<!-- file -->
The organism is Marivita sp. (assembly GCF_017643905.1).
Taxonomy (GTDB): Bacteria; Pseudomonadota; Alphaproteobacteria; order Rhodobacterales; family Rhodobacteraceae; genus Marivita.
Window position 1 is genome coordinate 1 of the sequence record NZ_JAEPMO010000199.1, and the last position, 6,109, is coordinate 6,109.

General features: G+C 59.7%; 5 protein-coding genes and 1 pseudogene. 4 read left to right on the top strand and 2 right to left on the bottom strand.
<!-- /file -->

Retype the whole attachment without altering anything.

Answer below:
The organism is Marivita sp. (assembly GCF_017643905.1).
Taxonomy (GTDB): Bacteria; Pseudomonadota; Alphaproteobacteria; order Rhodobacterales; family Rhodobacteraceae; genus Marivita.
Window position 1 is genome coordinate 1 of the sequence record NZ_JAEPMO010000199.1, and the last position, 6,109, is coordinate 6,109.

General features: G+C 59.7%; 5 protein-coding genes and 1 pseudogene. 4 read left to right on the top strand and 2 right to left on the bottom strand.